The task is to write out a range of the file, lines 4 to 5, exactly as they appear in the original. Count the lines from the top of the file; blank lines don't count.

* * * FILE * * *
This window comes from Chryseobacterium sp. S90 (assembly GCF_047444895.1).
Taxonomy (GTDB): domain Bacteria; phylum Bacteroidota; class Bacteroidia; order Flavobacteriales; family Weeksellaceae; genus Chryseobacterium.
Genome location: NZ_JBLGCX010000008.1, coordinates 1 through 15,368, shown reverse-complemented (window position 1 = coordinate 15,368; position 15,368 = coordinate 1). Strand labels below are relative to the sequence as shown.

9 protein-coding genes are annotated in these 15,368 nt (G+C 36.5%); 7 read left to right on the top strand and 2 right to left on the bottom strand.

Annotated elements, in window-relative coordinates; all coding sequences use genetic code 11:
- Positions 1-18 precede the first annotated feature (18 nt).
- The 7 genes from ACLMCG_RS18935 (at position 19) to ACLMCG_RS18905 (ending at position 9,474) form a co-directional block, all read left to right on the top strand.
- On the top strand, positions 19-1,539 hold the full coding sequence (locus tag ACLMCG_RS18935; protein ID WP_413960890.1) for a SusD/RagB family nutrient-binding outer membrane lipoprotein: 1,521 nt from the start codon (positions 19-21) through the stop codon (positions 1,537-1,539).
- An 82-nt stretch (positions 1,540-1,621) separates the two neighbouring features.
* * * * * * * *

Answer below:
9 protein-coding genes are annotated in these 15,368 nt (G+C 36.5%); 7 read left to right on the top strand and 2 right to left on the bottom strand.

Annotated elements, in window-relative coordinates; all coding sequences use genetic code 11: